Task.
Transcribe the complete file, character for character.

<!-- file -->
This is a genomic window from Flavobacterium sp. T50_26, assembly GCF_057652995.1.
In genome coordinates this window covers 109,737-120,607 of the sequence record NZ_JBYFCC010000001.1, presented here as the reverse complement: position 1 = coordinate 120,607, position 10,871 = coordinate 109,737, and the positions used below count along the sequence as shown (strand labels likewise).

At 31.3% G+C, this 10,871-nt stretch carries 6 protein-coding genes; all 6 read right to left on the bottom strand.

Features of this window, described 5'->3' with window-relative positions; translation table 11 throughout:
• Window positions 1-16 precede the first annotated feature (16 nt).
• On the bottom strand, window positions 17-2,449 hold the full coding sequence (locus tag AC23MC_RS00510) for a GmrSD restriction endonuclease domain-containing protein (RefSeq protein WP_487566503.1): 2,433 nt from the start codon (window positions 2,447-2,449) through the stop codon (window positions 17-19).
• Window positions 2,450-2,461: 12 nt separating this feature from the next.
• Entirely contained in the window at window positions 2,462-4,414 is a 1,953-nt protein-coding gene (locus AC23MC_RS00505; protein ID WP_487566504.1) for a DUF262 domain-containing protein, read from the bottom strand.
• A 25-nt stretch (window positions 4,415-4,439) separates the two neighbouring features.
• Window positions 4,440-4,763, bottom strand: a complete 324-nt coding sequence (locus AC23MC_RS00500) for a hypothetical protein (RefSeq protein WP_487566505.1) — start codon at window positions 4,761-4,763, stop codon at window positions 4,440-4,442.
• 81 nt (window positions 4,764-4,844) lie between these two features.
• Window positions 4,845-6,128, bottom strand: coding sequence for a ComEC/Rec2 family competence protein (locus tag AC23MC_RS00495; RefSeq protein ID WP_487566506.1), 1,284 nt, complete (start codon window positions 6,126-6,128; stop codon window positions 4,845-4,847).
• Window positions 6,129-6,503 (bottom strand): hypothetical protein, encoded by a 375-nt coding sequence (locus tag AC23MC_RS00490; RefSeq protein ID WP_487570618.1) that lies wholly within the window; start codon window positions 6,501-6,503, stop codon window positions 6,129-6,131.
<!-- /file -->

This is a genomic window from Flavobacterium sp. T50_26, assembly GCF_057652995.1.
In genome coordinates this window covers 109,737-120,607 of the sequence record NZ_JBYFCC010000001.1, presented here as the reverse complement: position 1 = coordinate 120,607, position 10,871 = coordinate 109,737, and the positions used below count along the sequence as shown (strand labels likewise).

At 31.3% G+C, this 10,871-nt stretch carries 6 protein-coding genes; all 6 read right to left on the bottom strand.

Features of this window, described 5'->3' with window-relative positions; translation table 11 throughout:
• Window positions 1-16 precede the first annotated feature (16 nt).
• On the bottom strand, window positions 17-2,449 hold the full coding sequence (locus tag AC23MC_RS00510) for a GmrSD restriction endonuclease domain-containing protein (RefSeq protein WP_487566503.1): 2,433 nt from the start codon (window positions 2,447-2,449) through the stop codon (window positions 17-19).
• Window positions 2,450-2,461: 12 nt separating this feature from the next.
• Entirely contained in the window at window positions 2,462-4,414 is a 1,953-nt protein-coding gene (locus AC23MC_RS00505; protein ID WP_487566504.1) for a DUF262 domain-containing protein, read from the bottom strand.
• A 25-nt stretch (window positions 4,415-4,439) separates the two neighbouring features.
• Window positions 4,440-4,763, bottom strand: a complete 324-nt coding sequence (locus AC23MC_RS00500) for a hypothetical protein (RefSeq protein WP_487566505.1) — start codon at window positions 4,761-4,763, stop codon at window positions 4,440-4,442.
• 81 nt (window positions 4,764-4,844) lie between these two features.
• Window positions 4,845-6,128, bottom strand: coding sequence for a ComEC/Rec2 family competence protein (locus tag AC23MC_RS00495; RefSeq protein ID WP_487566506.1), 1,284 nt, complete (start codon window positions 6,126-6,128; stop codon window positions 4,845-4,847).
• Window positions 6,129-6,503 (bottom strand): hypothetical protein, encoded by a 375-nt coding sequence (locus tag AC23MC_RS00490; RefSeq protein ID WP_487570618.1) that lies wholly within the window; start codon window positions 6,501-6,503, stop codon window positions 6,129-6,131.